Bass, Berry & Sims attorney Chris Lazarini examined a case in which a wrongful death action was brought against J.P. Morgan and related entities after the death of a former broker. Following the suicidal death of the broker, the broker’s estate filed suit claiming that the death was caused by J.P. Morgan’s intentional, systematic scheme to discriminate against the broker due to his age and disability. The scheme, the estate alleged, was the proximate cause of his death. The court dismissed the charge, finding that generally, the issue of proximate cause is for the jury to decide; if speculative enough, however, the causative connection may be deemed too speculative by the court.
Chris provided the analysis for Securities Online Litigation Alert (SOLA). The full text of the analysis is below and used with permission from the publication. If you would like to receive additional content from the SOLA, please visit the SOLA website to sign up for the newsletter.
Mullaugh vs. JPMorgan Chase & Co, No. 18 Civ. 2908 (S.D. N.Y., 2/26/19)
Generally, the issue of proximate cause is for the jury to decide; if speculative enough, however, the causative connection may be deemed too speculative by the court.
Plaintiff, the personal representative of the Estate of Michael Lorig, brought this wrongful death action against J.P. Morgan Securities, other J.P. Morgan entities, and Lorig’s supervisor (collectively “JPMorgan”). Plaintiff alleged: Lorig suffered from anxiety and depression, had taken medical leaves in the past, and always returned to work as a productive employee. In 2014, after Lorig commenced a short-term disability leave for treatment, his supervisor unilaterally assigned 80% of the commissions from his book to the broker servicing his accounts. After Lorig’s short-term disability was converted to long-term, his supervisor unilaterally re-assigned his book to the other broker and told Lorig that JPMorgan intended to terminate his licenses. More than once, the supervisor pressured Lorig to retire. Each time, Lorig declined, stating an intent to return to work.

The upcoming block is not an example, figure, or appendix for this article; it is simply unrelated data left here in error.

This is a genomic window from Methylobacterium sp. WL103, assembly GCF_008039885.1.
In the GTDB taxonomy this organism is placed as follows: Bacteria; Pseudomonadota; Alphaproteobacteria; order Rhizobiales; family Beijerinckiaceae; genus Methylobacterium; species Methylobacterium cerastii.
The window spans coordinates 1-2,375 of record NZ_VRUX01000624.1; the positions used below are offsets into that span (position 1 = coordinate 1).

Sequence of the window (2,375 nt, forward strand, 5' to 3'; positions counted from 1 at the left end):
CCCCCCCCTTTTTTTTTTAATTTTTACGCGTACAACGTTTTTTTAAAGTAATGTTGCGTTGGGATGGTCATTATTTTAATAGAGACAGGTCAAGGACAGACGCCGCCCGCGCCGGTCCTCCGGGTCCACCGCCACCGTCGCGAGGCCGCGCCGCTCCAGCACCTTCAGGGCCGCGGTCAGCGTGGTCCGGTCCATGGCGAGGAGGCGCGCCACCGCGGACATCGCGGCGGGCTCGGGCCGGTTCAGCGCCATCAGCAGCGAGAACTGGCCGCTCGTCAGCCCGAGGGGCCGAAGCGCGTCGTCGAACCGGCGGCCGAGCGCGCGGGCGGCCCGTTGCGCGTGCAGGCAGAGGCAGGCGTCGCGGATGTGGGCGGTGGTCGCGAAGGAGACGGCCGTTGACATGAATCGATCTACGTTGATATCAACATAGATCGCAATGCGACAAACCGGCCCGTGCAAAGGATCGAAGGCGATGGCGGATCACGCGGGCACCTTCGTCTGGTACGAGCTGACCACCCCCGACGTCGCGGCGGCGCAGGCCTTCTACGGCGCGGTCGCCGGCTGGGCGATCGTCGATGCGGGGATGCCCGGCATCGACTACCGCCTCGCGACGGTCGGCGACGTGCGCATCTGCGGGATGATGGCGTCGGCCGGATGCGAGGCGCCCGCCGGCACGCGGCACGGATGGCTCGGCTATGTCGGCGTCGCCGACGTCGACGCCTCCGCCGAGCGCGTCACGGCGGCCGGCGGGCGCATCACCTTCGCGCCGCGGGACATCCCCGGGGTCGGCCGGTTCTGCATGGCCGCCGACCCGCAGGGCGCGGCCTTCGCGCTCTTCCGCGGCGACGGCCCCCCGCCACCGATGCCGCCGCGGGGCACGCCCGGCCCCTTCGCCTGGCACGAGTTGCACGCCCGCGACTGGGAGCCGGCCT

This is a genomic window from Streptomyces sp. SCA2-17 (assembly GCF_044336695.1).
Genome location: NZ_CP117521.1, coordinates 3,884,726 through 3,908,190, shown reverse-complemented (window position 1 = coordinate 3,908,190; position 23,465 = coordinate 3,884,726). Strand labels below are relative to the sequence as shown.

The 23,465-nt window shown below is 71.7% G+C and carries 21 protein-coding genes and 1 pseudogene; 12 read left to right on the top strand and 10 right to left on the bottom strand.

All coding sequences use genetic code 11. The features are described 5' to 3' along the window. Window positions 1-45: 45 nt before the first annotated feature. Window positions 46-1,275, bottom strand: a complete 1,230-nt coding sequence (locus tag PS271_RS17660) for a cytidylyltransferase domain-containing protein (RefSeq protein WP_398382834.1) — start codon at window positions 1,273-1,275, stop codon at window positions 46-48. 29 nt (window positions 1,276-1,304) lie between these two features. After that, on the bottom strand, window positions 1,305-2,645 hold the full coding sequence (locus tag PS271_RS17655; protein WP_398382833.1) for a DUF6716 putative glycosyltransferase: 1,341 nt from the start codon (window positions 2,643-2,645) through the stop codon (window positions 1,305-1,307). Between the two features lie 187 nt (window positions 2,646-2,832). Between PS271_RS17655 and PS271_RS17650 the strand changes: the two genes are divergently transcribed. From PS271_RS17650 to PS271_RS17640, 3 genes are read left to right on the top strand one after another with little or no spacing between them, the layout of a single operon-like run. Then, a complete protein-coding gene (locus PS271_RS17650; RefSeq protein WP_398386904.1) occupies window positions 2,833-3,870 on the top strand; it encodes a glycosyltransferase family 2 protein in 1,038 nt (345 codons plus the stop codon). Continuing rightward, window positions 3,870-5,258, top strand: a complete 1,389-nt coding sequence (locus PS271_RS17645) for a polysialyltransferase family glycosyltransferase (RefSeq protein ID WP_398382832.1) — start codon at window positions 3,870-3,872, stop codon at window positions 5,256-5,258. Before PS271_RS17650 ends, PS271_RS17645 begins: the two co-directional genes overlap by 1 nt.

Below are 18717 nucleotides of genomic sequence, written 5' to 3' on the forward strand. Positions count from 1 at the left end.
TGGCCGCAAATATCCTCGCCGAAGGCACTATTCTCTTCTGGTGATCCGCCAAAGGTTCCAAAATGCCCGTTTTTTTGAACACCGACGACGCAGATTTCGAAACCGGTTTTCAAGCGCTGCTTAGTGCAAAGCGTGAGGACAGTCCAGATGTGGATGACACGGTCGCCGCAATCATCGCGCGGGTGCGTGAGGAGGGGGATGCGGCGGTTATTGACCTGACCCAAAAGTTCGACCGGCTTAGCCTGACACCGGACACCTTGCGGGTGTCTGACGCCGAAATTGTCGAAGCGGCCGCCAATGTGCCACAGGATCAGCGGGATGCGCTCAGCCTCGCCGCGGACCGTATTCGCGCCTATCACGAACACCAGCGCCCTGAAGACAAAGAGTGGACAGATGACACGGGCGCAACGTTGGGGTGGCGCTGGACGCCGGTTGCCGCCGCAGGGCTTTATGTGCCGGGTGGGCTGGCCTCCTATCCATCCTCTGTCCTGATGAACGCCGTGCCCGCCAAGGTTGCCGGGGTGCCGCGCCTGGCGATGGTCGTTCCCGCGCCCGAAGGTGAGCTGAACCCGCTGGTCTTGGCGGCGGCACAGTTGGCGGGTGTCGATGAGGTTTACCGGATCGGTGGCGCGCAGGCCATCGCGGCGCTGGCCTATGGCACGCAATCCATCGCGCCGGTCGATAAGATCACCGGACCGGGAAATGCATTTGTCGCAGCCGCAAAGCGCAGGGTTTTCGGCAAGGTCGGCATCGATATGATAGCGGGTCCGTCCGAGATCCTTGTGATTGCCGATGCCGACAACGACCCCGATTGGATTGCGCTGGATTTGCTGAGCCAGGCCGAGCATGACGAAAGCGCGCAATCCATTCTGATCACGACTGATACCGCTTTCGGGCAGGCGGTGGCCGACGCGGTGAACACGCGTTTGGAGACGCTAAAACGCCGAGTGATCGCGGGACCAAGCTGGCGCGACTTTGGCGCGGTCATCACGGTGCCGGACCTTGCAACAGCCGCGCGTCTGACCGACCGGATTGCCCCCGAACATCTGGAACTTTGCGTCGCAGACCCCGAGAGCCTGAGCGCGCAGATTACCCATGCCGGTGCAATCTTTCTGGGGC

In August 2016, according to the Complaint, Lorig was medically cleared to return to work, only to find that he had no business to return to. JPMorgan refused to assist Lorig in reinstating his licenses or in amending the language on his Form U5, making it impossible for him to find another job. A despondent Lorig committed suicide. In 2014 and 2015, Lorig’s medical team sent periodic reports about Lorig’s condition to JPMorgan. The 2014 reports noted Lorig’s suicidal ideations. Plaintiff claimed JPMorgan knew and deliberately ignored or was reckless and negligent in not knowing that Lorig had suicidal tendencies and engaged in an intentional, systematic scheme to discriminate against him due to his age and disability. The scheme, Plaintiff alleged, was the proximate cause of his death.
On JPMorgan’s motion to dismiss, the Court notes that proximate cause is generally an issue of fact for the jury; however, New York courts have recognized situations where the causal nexus is too tenuous to permit a jury to “speculate” as to the proximate cause of a suicide. The Court finds this to be such a case and dismisses the complaint. From the face of the complaint, the Court finds that, until August 2016, Lorig was under the impression that he could return to work and was unaware of JPMorgan’s opposition to his return and the problems he faced in reinstating his licenses. Thus, the Court deems that only actions occurring after August 2016, should be considered in the proximate cause analysis. The Court finds suicide was not foreseeable by that time, and JPMorgan’s actions were too attenuated to be the proximate cause of death, because the last medical report stating that Lorig was suicidal came in August 2014.
One wonders what would have happened if plaintiff filed an arbitration. FINRA Rule 13200 is usually interpreted broadly, so it seems likely a court, facing a challenge to an arbitration, would find this dispute arose out of the business activities of JP Morgan Securities and compel arbitration against that entity where plaintiff would have avoided, or likely prevailed over, a dismissal motion and had the case heard on the merits.